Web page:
UK banks "still need strengthening"
The Bank of England's Financial Policy Committee says that the UK's big banks do not have enough capital "to ensure resilience in the face of the prospective risks".
So it is advising them to raise external capital as protection against possible future losses "as early as feasible".
In the meantime, this new body - which will soon have statutory powers to enforce its will - is urging the banks to conserve cash, by limiting dividend payments, purchases (or buybacks) of their own shares and cash bonuses.
The reason the Bank of England wants banks to reinforce their protection against shocks is because it fears the eurozone crisis has only been temporarily abated by the trillion euros of emergency three-year loans provided to European banks by the European Central Bank.
The Bank of England says that "questions remained about the indebtedness and competitiveness of some European countries".
It warned banks with large exposures to the likes of Italy, Spain, Portugal and Ireland - where risks of "persistent low growth and potential credit defaults remained high" - to be "particularly alert to the need to build capital".
Barclays has the biggest retail banking exposure to Spain and Italy of the UK's banks. So there is likely to be to-ing and fro-ing between Barclays and its regulators about whether it has sufficient capital as a protection against what might go wrong in those economies.
We also learned a bit more today about the formal powers the Bank of England would like Parliament to endow it with to prevent dangerous bubbles being pumped up in the financial system.
It wants the ability to instruct the two new regulatory bodies being created out of the soon-to-be-dismantled Financial Services Authority - the Prudential Regulation Authority and the Financial Conduct Authority - to do three things:
- impose higher across-the-board capital requirements in boom years (what's known as a counter-cyclical buffer);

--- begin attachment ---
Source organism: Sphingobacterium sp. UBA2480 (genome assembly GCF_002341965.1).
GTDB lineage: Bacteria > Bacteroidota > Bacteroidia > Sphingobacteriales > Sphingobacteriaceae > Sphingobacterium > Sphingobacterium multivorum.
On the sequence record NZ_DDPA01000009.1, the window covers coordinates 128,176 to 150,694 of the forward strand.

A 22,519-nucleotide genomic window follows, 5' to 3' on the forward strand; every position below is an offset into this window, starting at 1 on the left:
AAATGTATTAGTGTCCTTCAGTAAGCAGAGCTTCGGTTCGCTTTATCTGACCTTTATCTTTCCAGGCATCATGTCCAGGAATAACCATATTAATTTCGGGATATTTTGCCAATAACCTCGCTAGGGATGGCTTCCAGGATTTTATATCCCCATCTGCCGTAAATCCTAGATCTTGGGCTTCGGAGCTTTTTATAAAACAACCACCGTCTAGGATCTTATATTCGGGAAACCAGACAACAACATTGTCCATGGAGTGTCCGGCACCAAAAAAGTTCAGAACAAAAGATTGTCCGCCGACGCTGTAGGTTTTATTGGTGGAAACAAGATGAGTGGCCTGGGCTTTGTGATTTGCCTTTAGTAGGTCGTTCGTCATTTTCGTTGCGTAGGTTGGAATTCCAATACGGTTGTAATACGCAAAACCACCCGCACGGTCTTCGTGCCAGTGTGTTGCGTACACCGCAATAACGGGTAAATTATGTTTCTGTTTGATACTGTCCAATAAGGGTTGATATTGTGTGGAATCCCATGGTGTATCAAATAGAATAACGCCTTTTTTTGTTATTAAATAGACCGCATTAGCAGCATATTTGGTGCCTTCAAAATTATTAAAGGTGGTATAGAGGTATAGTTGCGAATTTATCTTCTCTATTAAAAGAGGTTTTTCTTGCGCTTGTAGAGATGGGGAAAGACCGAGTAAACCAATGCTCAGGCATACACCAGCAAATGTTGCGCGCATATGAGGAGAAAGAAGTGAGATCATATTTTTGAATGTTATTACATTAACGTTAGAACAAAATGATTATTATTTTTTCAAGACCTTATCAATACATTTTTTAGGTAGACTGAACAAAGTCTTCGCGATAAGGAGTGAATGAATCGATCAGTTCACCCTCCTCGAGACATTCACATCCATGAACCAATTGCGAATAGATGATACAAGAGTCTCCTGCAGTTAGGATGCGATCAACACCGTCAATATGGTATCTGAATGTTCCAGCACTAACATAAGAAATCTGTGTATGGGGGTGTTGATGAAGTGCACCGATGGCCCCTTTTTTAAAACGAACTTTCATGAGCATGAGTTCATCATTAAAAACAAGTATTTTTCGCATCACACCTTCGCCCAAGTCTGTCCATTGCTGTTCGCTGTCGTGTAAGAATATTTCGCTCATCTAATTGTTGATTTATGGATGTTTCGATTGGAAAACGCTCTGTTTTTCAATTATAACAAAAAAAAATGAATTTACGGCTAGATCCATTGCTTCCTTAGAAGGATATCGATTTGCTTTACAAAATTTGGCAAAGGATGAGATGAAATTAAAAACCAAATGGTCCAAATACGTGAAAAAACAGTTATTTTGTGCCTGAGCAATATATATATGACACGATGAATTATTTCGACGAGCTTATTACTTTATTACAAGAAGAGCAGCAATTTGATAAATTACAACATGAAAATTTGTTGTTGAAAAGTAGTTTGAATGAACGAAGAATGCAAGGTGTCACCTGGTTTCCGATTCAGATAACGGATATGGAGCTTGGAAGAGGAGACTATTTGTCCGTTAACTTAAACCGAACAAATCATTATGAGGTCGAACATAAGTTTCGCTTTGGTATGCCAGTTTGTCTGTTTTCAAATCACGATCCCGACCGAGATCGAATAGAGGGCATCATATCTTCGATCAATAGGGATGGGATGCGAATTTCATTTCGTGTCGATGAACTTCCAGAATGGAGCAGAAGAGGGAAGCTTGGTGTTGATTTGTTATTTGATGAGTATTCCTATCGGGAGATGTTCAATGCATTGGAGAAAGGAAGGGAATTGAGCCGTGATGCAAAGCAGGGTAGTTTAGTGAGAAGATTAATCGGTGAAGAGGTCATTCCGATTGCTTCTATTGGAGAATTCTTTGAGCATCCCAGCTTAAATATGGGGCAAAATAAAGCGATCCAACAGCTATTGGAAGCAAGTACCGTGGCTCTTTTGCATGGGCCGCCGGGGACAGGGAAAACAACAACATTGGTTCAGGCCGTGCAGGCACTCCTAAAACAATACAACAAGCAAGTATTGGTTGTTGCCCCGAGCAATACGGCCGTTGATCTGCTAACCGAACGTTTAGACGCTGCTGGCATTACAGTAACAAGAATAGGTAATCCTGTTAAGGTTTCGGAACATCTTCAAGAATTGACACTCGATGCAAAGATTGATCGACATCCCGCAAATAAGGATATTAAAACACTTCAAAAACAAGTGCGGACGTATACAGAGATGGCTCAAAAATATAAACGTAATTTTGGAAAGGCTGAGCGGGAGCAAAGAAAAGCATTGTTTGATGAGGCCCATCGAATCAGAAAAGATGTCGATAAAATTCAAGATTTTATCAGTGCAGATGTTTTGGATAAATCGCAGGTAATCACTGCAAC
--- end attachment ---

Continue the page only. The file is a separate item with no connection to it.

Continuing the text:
- set specific targeted higher capital requirements for sectors that are overheating (such as property lending, for example); and
- reduce the ceiling on the amount of gross lending a bank can make relative to their capital when the risks in the system as a whole are becoming excessive (a cap on the leverage ratio).
Strikingly the Bank of England also sees the case for having an additional power to impose ceilings on the amount any lender can provide as a mortgage relative to the earnings of the borrower or the value of the relevant property. It thinks that as and when there's a dangerous house market boom, it should probably be able to prohibit 100% mortgages or homeloans greater than two or three times an individual's annual salary.
However it doesn't feel that the general public (you and me) is quite yet ready for such interventionism by an unelected body like the Bank of England. So it wants to see a proper debate before it acquires the power to restrict what kind of loans we can take out when buying a house.
The Bank of England is worried that its reputation would not be enhanced if it was seen as the killjoy restricting every British person's fundamental freedom to borrow more than he or she can afford.